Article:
Tuesday, March 11, 2014

Just a night in the life...

My evening yesterday:

Mike is teaching, Tiffany is making dinner for the kids. Henry is playing a video game in our home office, and Anne is watching him.

"Mommy! I go pee!"

I know she isn't in the bathroom.


"Mommy, you be so happy!!"

"Ohhhhhh. I'm sure, Sweetie." *weak smile as I transverse the house* "You are such a good girl."

I arrive at the doorway of the office. Anne hands me a bowl full of pee.

"Look Mommy!"

Anne is standing proudly next to her little pink potty, pants around her ankles. The detachable bowl is what she handed me.

"Oh whew, this wasn't nearly so bad as I feared. Good job, Anne! Can you pull your pants up?"


You can't win 'em all.

"Mommy! Can you watch me do this board?"

"Well, my hands are a bit full now, Honey, just give me a minute."

*struggle to pull up Anne's pants while carefully juggling the bowl of urine.

"Mommy I'm hungry!!"

"Yes, I know, dear, I have to clean up first. Hank, not too much longer on the computer."

*a chorus of "Head, Shoulders, Knees & Toes" strikes up behind me as I head to the bathroom to dump out the pee*

So much glamour. :0

Monday, March 10, 2014

A fun dancing recap, amidst some Monday grumpiness...

Hello all! I had a perfectly lovely weekend (about to be detailed), followed by a perfectly mediocre day so far today (I will spare details, but...). I think the following conversation that I had with Mike over Gmail chat sums today up pretty well:

Mike: *makes off color joke* Because he does that very well. :)

CL: *silence*

Mike: "Well, since you're laughing, I do think we should...*gives thoughts on topic we were discussing*

CL: "Sorry Honey, I guess I'm not in a very good mood. I'm not feeling 100% today."

Mike: "Why not come home early then? Why stay and be miserable?"

CL: *silence*

Mike: "How is your leg feeling?" (I strained a calf muscle yesterday)

CL: "A little better. But it's not totally back to normal." *whines* "This is what happens you get older. You get hurt while WALKING."

Clearly, I have my grumpy face on today. But I persevere.

The weekend was really fabulous, though. On Saturday, I spent some time with Mike and the kids in the morning picking out things we needed for the house at Home Depot, and generally focusing on quality time. Anne is really into puzzles right now, and so we've all done the same 4 puzzles with her an uncountable number of times. :0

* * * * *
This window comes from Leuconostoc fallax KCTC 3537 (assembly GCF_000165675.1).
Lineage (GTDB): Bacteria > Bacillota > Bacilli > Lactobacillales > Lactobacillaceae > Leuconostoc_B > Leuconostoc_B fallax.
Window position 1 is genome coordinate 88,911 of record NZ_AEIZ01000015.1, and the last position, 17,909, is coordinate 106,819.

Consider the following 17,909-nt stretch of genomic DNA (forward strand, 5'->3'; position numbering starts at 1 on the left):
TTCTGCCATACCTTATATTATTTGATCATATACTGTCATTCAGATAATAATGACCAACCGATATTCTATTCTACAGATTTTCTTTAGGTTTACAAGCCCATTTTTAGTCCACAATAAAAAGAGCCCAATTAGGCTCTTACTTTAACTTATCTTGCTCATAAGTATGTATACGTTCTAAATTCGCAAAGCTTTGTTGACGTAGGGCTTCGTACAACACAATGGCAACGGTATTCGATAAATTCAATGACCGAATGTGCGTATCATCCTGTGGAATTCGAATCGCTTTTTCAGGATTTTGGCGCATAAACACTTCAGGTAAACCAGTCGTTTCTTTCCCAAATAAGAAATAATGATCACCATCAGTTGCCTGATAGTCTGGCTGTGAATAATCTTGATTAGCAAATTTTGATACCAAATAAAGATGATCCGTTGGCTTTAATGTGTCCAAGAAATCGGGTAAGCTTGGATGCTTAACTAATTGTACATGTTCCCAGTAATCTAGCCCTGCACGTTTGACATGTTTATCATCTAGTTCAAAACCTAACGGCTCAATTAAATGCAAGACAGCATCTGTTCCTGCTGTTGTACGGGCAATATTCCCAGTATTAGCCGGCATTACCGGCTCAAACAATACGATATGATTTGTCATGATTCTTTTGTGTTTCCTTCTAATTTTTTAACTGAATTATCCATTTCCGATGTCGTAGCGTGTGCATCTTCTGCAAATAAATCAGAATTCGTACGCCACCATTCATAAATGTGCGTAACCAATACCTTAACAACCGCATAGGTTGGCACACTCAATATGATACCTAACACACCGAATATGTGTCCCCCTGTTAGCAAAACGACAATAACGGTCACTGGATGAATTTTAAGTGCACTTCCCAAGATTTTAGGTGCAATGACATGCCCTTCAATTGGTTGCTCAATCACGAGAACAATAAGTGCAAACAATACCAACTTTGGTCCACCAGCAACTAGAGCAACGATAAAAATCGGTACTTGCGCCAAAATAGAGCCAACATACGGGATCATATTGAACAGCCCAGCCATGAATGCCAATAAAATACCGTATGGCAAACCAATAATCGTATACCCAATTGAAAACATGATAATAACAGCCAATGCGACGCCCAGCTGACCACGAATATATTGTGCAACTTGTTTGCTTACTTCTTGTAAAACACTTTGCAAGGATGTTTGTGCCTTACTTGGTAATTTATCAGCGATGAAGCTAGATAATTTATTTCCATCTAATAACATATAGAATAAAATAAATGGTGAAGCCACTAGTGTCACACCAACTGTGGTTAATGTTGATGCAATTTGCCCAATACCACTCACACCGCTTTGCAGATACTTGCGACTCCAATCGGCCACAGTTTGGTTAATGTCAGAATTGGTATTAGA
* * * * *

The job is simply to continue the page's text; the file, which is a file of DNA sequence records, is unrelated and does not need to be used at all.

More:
Later, my friend Amy came to pick me up to drive about an hour south to watch one of our troupemates perform her senior dance project. All of the dance majors at her college have to present a 10 minute piece (either a performance or a choreography; if you perform, you cannot choreograph the piece, and vice versa) prior to graduation, and 3 performances were scheduled for that night. I love watching dance, of any type, and so I was totally excited about this.

Therein followed a full hour of dance chat on the drive down, which was extremely enjoyable. Then we got to the campus and got lost trying to find the theater. But we made it, only to have to wait about a half hour since they were running behind from another show. We paced and gossiped.

Finally, the theater was ready for us. It was a lovely little space with seating in the round, creating a very intimate environment. I excitedly read my program. Of the 3 performances that night, Mackenzie's (my troupemate) was the only one that wasn't modern dance. Hers was a classical Egyptian piece, highly unusual for this senior project.

The first performance was a friend of Mackenzie's, and she was fabulous. Absolutely beautiful dancer, and the music was haunting and emotionally evocative, a gorgeous performance. But can I make a confession? Modern dance: I really don't *get* it. As a child, I studied ballet, tap, and for a shorter time, jazz. I never even heard of modern dance until I was an adult. And to be honest, I really can't fully describe it to you now. :0 It's very, let's see...